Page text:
धर्मो रक्षति रक्षितः। Dharmo Raksati Raksitah.

Dharma protects those who protect it.

– Veda Vyas, Mahabharat

Sabarimala: Understanding Hinduism

Since ancient times it is actually a geographical description of the land, that this is Hindu land, the people who reside over here are Hindus and that essentially was I mean, I would say that just like you look at people who reside in China’s Chinese, people who live in Iran as Iranians, who live in Greece as Greeks, those who lived in India, India is an English term, but were called Hindus, even today some of the languages in the Middle East and in China tend to use the term Hindu, for anybody that comes out of India regardless of their religion. So, the term is religious and agnostic, it is geographical in description.

Now what the Europeans did, is that they continued to use the nomenclature Hindu, except they gave it a religious connotation. So they defined it order they tried to explain it in terms of segregation. So they said all the native religions are Hindu and then they are the foreign religion. So you actually view it differently and therefore they define it in law as follows, is that everybody that lives in India excluding Muslim, Parsi, Jew, Christian, and those are the sort of exclusions, but the definition of an Hindu law is by exclusion, it’s not so, it actually follows the logical pattern of how traditionally you viewed the term Hindu, how it got embedded into law and once it got embedded into law, the same construct is followed in the Constitution.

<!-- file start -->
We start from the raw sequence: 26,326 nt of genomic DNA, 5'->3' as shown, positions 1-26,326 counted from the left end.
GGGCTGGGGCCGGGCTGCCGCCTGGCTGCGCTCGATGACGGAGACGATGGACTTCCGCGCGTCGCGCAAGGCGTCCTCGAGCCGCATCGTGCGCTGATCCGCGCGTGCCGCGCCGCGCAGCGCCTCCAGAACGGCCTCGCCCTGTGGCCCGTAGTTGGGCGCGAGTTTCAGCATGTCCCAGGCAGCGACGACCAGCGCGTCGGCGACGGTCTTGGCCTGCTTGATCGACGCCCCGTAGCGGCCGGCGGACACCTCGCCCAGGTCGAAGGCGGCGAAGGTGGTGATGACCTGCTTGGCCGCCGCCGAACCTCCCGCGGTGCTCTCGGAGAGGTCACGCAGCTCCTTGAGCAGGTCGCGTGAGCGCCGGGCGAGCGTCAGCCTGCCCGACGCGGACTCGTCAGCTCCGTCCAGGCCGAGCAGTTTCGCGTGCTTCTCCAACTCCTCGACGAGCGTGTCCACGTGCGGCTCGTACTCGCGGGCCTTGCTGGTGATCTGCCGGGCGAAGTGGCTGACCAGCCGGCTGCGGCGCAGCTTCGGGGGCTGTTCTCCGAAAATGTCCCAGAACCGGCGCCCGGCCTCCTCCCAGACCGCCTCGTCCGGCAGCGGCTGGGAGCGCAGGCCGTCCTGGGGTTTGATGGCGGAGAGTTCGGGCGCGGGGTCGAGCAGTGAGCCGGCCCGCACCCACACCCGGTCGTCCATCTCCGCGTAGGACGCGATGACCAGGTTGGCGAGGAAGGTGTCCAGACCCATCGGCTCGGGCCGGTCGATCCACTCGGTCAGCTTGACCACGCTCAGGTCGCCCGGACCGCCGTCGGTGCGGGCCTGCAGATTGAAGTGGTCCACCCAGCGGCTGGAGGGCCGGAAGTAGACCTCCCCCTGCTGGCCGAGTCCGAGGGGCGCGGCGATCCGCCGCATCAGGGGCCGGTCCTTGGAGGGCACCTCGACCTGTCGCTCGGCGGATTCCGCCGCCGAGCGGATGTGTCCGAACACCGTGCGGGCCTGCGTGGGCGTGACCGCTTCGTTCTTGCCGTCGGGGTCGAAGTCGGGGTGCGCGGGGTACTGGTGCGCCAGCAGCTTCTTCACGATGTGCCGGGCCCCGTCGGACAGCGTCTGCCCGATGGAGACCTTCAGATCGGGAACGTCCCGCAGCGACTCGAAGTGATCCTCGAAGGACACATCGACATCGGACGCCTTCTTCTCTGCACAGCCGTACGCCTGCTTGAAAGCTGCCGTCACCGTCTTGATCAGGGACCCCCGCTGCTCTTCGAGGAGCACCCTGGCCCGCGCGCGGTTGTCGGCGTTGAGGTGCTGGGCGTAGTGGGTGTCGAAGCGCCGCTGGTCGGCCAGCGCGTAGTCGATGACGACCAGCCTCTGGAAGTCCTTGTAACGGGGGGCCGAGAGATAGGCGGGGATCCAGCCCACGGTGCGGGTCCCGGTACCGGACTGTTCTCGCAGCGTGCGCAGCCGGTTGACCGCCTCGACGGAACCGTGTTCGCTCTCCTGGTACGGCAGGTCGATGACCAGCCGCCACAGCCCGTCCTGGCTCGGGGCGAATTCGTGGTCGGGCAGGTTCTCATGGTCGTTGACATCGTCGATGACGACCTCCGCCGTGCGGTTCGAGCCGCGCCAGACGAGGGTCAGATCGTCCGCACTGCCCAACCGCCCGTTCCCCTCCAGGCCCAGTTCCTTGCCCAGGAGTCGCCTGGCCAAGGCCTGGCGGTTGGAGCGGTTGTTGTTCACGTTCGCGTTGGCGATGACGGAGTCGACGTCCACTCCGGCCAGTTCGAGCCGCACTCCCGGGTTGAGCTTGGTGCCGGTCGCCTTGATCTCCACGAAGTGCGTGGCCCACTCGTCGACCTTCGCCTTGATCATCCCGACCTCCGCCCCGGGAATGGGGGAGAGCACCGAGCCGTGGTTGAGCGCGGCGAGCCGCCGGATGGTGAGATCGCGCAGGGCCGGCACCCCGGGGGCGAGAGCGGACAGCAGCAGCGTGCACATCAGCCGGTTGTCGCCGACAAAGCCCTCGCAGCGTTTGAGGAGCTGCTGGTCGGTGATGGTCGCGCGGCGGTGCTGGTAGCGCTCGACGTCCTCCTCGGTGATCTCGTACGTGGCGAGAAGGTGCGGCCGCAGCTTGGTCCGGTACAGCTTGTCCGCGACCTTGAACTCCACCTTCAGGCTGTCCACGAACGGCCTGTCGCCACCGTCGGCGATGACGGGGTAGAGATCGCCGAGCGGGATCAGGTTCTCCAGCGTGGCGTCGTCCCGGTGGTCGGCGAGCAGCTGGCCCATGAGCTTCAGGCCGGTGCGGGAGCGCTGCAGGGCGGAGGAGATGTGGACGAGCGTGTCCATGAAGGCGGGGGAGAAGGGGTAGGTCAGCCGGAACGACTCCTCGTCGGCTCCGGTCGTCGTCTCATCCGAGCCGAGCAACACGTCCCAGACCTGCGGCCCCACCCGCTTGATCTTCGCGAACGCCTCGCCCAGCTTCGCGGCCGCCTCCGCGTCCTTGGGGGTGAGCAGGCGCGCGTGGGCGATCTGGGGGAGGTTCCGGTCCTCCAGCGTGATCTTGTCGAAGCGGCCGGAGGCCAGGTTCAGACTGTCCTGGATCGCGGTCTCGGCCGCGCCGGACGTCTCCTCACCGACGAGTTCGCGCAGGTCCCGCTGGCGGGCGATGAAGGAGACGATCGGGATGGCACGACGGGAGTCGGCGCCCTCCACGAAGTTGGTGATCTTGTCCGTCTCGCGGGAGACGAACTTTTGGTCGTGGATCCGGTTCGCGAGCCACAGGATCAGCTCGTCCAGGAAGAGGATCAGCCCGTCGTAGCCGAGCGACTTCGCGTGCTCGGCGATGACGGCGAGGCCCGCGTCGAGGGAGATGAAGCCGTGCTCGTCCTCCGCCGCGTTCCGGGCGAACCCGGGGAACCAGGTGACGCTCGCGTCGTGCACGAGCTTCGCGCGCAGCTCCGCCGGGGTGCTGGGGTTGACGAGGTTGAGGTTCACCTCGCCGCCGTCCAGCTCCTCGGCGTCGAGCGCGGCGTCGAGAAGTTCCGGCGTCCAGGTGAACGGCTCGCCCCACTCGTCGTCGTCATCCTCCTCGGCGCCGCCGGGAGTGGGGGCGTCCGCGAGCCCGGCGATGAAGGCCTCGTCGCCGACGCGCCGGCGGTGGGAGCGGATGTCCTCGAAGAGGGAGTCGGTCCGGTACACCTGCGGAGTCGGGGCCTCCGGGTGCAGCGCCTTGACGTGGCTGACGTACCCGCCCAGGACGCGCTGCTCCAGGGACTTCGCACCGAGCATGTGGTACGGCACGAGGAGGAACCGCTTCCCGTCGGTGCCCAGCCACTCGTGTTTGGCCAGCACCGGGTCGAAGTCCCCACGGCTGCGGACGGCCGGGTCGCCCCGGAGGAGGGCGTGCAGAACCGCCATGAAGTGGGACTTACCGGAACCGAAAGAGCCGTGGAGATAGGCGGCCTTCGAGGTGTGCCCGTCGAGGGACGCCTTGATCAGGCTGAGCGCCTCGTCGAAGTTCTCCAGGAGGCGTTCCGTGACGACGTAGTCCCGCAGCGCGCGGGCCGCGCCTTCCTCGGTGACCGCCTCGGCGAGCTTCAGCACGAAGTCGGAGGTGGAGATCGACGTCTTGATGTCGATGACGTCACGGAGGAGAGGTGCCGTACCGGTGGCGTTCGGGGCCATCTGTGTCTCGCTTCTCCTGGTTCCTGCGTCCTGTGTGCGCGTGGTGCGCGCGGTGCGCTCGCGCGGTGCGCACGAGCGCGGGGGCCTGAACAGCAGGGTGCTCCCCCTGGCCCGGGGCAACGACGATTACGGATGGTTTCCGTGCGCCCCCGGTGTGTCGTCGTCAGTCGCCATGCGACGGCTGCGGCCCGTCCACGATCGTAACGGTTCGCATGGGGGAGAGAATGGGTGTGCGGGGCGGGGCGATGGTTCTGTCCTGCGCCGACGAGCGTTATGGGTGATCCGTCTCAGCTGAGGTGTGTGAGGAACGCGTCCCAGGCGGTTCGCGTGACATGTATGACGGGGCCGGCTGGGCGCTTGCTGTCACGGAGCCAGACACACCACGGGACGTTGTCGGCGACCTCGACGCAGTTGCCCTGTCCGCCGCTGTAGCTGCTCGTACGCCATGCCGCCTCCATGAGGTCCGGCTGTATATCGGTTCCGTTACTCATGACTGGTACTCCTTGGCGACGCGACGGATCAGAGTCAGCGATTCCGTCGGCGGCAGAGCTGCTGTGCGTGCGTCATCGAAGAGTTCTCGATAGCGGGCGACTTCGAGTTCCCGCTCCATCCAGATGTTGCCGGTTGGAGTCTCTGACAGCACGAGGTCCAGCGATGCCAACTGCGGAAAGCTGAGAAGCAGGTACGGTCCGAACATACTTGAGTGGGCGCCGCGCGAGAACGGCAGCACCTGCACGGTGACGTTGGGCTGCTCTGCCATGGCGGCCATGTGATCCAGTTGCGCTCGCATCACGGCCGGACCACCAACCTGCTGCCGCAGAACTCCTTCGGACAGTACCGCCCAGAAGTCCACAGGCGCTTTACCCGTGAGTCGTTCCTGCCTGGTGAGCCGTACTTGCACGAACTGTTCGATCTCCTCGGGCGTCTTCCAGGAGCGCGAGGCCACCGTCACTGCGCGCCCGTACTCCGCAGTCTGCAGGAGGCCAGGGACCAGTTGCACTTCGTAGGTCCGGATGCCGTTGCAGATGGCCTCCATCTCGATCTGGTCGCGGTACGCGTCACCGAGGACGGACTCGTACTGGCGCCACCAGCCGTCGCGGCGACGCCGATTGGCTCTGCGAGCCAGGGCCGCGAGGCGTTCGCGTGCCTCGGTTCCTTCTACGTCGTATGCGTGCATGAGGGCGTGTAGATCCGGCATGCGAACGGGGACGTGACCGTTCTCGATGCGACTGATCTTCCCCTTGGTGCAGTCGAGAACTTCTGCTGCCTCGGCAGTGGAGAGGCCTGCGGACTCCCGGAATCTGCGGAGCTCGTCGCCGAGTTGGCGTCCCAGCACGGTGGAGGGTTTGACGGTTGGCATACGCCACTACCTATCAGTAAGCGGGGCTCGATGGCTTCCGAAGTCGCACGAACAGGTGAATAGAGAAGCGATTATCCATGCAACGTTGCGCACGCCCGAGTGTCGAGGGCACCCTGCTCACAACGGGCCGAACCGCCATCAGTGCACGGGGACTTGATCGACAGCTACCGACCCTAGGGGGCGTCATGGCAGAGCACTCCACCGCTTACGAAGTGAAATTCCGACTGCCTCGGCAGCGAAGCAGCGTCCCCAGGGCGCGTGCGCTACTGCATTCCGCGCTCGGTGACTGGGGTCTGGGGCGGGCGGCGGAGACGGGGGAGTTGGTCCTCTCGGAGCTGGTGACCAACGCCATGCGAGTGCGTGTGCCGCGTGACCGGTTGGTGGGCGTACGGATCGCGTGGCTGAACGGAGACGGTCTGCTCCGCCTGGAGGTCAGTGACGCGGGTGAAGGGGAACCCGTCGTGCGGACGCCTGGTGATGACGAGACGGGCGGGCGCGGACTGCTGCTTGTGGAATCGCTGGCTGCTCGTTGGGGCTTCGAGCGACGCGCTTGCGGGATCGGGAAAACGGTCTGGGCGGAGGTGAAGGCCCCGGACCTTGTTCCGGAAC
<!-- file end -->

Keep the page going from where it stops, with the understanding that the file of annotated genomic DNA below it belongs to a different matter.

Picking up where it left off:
Now it then includes there for Hindus everybody in India including Sikh, Jain, Buddhist, etc excluding Muslim, Christian, Parsi or Jews. So therefore when you, when you view it in that sense, you get pushed into over the years, we have gotten pushed into thinking of Hinduism as a monolithic religion, it is one faith, they should be one central text, essentially you’re trying to view the people that live in India in the manner in which you view yourselves. This is the sort of the European approach, to India and we very happily since we were sort of modernizing away from a medieval practices, we happily following and Europeanizingourselves. So we sort of went down that path and so therefore it doesn’t actually figure into the debate, it certainly did not figure into the Sabarimala debate, in the Supreme Court that, when you look to find essential features of Hinduism, what are the features that you are looking for and I would like to ask anybody in this crowd or anywhere else please give me five points or three things that I actually essential features of Hinduism, that if you do not follow, that the religion would stand destroyed or altered significantly they do not exist, it is because there is no central, there is no essential feature and a fundamental basis for the Supreme Court’s ruling is and this is the majority judgment saying that if you take away this tradition it does not distort the essential feature and so therefore the whole Supreme Court ruling is on a misplaced premised, on a misplace fundamental notion of what is Hinduism.